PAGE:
NEC ShieldPro N22A

If you took a tank and a tablet notebook, and they had a child, the product would be the NEC ShieldPro N22A. It's just like a tablet, except big, heavy, black and armoured.
Written by Alex Serpo, Contributor

Despite outdated specs, NEC's ShieldPro is still one of the best offerings in the rugged tablet niche.

If you took a tank and a tablet notebook, and they had a child, the product would be the NEC ShieldPro N22A. It's just like a tablet, except big, heavy, black and armoured.

When we said heavy, we meant seriously heavy, at 2.5kg; the ShieldPro's weight surprises you when you first pick it up. In terms of toughness, the ShieldPro carries an IP55 rating, meaning it's protected against almost all dust, and against a "jet of water". It also has a drop distance of 90cm onto a concrete floor, and just in case we put this to the test.

If you took a tank and a tablet notebook, and they had a child, the product would be the NEC ShieldPro N22A.

Flipping open a military style black metal latch reveals the rugged internals. Inside you will find a dual-button trackpad and a keyboard — which is functional but just still a little uncomfortable due to its small size.

At the base of the display is a fingerprint reader, but we were disappointed by the absence of a webcam. The 1,024x768 resolution of the 12.1-inch display is also disappointing. Even a very cheap device like the Dell 12-inch netbook has a higher resolution display, at 1,200x800.

While the screen is low resolution, it is bright (750cd/m²) and LED backlit, meaning better battery life. It's also tough; NEC product videos demonstrate dropping a ball bearing into it from a height, and we had a go at bashing it around a little. There was also an ambient light sensor on our device, but we found no way to enable it.

One thing we like about the ShieldPro is its abundance of ports. Scattered around three of its four edges you will find three USB 2.0 ports, a VGA and serial port, 3.5mm headphone jacks and gigabit Ethernet. NEC even managed to squeeze in an IEEE 1394 FireWire port. Another nice feature is a multicard reader slot, which accepts all kinds of cards including PC cards, Expresscard/54 and SD cards.

Despite all these ports, the omission of an optical drive means installing software might be a pain.

The fact that our ShieldPro came with Windows XP SP2 is telling about how recently its specs have been updated. The latest version is SP3 and was released in April this year. Unfortunately, most of the exciting features of the ShieldPro are on the outside.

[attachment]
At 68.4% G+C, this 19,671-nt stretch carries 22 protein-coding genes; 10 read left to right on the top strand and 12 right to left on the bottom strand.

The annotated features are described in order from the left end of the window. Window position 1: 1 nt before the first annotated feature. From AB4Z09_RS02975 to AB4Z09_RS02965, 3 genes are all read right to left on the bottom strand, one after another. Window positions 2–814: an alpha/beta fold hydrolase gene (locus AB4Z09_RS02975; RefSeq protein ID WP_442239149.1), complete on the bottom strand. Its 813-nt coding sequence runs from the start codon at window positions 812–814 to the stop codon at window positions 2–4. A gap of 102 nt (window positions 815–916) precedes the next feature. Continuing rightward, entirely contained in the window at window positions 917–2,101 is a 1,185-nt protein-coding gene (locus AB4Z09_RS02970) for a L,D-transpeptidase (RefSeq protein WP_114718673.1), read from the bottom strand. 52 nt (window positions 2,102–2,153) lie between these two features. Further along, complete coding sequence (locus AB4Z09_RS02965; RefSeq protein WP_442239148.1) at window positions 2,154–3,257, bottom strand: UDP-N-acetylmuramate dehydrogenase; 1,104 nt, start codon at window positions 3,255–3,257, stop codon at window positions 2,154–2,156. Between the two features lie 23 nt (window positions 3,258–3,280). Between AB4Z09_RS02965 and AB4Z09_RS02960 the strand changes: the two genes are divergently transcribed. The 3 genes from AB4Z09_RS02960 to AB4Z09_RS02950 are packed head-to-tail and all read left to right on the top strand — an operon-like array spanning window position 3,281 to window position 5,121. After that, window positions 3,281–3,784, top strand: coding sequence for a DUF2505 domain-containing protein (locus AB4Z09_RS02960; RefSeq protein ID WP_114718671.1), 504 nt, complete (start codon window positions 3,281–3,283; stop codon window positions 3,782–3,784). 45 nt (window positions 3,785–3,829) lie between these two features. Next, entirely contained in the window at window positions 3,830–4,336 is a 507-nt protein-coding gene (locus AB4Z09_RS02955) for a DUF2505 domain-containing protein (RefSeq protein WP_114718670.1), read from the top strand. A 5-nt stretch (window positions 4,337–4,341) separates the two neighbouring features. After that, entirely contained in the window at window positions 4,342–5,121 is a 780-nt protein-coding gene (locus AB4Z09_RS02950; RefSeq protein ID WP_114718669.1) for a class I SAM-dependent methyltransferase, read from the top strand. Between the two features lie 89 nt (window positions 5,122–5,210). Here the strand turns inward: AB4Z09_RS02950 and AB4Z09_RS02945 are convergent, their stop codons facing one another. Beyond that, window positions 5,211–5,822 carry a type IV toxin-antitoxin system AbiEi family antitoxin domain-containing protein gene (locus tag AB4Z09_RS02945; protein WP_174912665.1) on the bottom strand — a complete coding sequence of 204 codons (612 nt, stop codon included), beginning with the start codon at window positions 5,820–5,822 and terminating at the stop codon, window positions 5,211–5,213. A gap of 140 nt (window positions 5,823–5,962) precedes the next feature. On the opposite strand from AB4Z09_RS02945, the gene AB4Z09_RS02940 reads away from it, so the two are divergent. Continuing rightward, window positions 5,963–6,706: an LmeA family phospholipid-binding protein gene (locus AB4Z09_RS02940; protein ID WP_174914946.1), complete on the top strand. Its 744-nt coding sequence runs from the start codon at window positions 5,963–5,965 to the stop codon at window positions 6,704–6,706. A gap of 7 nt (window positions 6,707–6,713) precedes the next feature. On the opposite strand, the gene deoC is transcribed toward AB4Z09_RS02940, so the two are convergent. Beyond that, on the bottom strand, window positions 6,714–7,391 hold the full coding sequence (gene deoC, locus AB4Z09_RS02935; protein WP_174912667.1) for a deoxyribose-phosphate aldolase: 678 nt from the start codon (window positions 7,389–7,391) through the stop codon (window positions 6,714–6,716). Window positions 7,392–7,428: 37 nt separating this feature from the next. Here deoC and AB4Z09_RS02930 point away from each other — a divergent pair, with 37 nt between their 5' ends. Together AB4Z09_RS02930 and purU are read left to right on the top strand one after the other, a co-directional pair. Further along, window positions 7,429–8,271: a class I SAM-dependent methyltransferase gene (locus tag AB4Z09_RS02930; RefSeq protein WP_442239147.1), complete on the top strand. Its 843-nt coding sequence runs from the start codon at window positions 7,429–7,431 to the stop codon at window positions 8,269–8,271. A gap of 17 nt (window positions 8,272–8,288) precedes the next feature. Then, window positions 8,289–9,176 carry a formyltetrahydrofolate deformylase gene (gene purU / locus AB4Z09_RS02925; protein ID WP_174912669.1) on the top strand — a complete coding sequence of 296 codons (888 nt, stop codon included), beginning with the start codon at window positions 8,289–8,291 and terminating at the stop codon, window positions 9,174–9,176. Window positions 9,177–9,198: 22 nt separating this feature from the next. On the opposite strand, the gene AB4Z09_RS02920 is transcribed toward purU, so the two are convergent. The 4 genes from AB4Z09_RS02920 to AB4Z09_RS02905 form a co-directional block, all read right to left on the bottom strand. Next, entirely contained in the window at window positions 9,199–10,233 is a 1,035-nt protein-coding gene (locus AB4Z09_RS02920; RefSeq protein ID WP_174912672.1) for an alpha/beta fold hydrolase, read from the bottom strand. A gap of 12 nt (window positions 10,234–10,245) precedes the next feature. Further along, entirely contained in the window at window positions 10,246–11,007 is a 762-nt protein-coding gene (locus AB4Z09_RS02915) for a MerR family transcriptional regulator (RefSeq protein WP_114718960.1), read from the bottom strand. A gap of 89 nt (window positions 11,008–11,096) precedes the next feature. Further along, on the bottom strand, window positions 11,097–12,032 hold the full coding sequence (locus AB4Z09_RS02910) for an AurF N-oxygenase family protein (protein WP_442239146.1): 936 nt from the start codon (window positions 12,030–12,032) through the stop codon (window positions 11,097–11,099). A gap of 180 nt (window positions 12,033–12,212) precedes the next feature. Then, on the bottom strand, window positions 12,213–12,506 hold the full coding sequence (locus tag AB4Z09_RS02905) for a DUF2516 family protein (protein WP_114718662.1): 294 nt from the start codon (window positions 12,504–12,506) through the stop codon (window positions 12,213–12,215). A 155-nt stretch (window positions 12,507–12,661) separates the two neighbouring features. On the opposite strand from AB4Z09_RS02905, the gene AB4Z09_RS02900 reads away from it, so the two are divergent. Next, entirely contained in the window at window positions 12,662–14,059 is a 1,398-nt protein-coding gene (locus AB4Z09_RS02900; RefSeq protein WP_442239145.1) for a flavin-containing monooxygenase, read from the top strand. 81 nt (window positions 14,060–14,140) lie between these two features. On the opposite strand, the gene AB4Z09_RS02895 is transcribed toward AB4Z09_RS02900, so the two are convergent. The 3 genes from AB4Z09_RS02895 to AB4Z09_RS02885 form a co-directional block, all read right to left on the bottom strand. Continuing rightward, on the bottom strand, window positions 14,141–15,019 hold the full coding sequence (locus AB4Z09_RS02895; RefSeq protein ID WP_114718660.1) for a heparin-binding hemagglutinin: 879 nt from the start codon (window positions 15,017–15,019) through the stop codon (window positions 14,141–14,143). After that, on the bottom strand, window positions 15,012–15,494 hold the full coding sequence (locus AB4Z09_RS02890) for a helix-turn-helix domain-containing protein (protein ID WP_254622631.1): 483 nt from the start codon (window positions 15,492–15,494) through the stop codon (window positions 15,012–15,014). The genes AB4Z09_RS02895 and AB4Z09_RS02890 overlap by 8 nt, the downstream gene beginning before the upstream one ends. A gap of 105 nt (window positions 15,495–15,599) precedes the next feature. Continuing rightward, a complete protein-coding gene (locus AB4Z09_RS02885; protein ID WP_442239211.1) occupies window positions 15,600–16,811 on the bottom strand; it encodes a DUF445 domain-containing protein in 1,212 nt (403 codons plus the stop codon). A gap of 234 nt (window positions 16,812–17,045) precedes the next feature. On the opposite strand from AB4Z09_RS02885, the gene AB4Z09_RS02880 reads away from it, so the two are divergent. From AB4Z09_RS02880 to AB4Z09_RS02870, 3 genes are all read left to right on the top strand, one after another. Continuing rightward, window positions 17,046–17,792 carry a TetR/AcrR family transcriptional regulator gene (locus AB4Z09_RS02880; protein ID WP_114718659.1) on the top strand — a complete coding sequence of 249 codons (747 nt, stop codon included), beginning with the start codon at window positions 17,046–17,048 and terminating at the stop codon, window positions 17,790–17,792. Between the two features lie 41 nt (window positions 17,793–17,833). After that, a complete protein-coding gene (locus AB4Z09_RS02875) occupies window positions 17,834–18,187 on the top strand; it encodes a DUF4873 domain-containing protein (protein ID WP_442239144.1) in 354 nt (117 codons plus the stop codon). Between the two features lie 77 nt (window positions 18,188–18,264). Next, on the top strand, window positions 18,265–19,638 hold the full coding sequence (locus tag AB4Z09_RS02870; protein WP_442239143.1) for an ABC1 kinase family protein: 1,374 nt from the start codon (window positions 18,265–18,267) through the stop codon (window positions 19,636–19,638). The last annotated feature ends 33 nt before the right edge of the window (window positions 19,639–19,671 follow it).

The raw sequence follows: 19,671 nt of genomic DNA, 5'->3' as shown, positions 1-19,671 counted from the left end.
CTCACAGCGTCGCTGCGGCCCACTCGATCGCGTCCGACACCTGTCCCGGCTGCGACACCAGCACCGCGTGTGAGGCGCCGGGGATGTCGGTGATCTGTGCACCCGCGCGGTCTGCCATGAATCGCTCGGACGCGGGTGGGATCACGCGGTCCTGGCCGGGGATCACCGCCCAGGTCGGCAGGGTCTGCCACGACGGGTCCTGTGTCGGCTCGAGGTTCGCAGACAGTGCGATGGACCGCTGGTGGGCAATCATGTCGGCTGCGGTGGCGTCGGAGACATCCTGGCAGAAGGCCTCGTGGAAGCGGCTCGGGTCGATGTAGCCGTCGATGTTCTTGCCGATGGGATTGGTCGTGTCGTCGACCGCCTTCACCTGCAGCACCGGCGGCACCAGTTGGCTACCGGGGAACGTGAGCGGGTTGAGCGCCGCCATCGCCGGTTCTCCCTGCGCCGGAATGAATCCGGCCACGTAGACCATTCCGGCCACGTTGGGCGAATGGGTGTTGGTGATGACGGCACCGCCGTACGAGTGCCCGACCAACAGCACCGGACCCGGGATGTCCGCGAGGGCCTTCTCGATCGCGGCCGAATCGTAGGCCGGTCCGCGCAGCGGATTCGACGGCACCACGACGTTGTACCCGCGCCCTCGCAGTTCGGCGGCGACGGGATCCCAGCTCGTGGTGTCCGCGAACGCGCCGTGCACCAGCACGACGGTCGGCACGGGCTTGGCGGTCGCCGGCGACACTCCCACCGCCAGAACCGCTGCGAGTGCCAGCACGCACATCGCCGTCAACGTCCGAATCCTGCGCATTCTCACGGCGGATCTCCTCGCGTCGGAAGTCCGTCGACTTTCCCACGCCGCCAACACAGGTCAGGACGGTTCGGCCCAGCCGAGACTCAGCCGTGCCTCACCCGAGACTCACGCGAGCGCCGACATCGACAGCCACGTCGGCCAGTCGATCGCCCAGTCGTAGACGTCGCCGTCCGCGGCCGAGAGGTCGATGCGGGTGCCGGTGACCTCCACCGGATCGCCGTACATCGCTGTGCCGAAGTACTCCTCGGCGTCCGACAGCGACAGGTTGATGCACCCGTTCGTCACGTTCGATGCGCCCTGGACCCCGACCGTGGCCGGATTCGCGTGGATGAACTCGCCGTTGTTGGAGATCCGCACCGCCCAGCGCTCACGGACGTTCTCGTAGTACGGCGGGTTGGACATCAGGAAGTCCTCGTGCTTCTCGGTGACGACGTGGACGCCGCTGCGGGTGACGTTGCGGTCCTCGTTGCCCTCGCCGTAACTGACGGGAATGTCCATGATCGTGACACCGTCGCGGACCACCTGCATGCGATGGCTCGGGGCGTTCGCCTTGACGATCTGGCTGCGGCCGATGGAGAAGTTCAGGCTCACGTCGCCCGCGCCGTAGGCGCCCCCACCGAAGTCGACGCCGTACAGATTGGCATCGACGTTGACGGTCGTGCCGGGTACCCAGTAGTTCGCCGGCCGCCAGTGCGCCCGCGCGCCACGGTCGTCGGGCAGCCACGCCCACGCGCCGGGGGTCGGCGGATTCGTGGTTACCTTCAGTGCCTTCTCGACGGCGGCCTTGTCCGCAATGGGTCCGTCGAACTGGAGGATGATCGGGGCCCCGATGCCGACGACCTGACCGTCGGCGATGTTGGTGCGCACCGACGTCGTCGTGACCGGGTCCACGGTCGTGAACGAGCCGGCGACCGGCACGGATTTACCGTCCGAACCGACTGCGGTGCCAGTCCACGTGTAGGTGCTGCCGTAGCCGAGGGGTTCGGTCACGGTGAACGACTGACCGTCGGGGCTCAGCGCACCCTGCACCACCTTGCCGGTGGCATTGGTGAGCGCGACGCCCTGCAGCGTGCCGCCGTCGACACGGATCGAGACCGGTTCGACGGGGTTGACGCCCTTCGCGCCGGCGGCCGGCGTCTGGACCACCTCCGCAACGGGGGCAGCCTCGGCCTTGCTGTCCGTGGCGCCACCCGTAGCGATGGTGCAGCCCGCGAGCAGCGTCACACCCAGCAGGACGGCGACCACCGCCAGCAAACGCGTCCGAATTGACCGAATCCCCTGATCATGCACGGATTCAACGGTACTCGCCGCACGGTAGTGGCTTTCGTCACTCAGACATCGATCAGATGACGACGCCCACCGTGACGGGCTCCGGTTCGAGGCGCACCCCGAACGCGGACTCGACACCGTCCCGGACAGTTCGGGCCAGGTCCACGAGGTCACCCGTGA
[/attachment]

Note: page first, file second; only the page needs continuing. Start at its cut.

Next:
With an ultra low voltage Intel Core 2 Duo U7500 at 1.06GHz and 1GB of RAM (DDR2 667MHz), performance on this device isn't much better than a netbook. We use PCMark05 to benchmark laptops as standard, and the ShieldPro managed an unfortunate score of 2,266. So expect about half of the performance of an average off-the-shelf Intel-based notebook today.

Graphics on the ShieldPro is provided by the Intel Mobile 965 express chipset. This is one of Intel's older chipsets, its latest is the GMA 4500X which comes with the Centrino 2 platform. We used 3DMark06 to test graphics performance, yielding a score of 320, meaning almost any graphics intensive program will struggle on this machine.

We similarly find the absence of both draft-N wireless and built-in 3G connectivity disappointing. NEC assures us that is problem can be overcome by using an external 3G card that can be sealed from the outside using a cover, maintaining the notebook's toughness and waterproofing. However, adopting this solution makes the versatile multicard slot unavailable.

Storage is also an issue on the ShieldPro, the maximum hard drive size is 80GB, and our device came with a 40GB drive. On a more positive note, the HDD in the ShieldPro is encased in a shock resistant casing to be extra tough.

In order to test battery life, we set screen brightness to 50 per cent, turned off sound and played a DVD on loop until the machine went black. This gave an impressive result of just under six hours, an outstanding result. Our test is taxing; you can expect several days of battery life from this device off a single charge.

There are two products in the tough tablet category, the NEC ShieldPro N22A and the Panasonic ToughBook CF-19.

Put side by side, the two devices are almost identical. Both use the same processor, have the same RAM and maximum RAM, both have identical integrated graphics chipsets, both run Windows XP, both come with 80GB hard drives, neither have optical drives. And both devices had a three-year warranty.

Despite all the similarities, there are a couple of features that inch NEC ahead. Firstly, at AU$5,573 including GST, the ShieldPro is a little cheaper than the CF-19, which comes in at AU$6,000 including GST. Secondly, the battery is slightly larger on the ShieldPro, 6000mAh versus 5700mAh.

The ShieldPro is also larger and slightly tougher; bearing IP55 versus an IP54 rating, meaning it has more water protection. It's also larger; the ShieldPro has a 12.1-inch display versus the 10.1-inch on the CF-19. The one stronger point on the CF-19 is the presence of built-in 3G wireless.

Thus of the two, our choice is the NEC ShieldPro, which dollar for dollar is tougher, cheaper and larger. It's just a pity that neither device offers up-to-date specifications.

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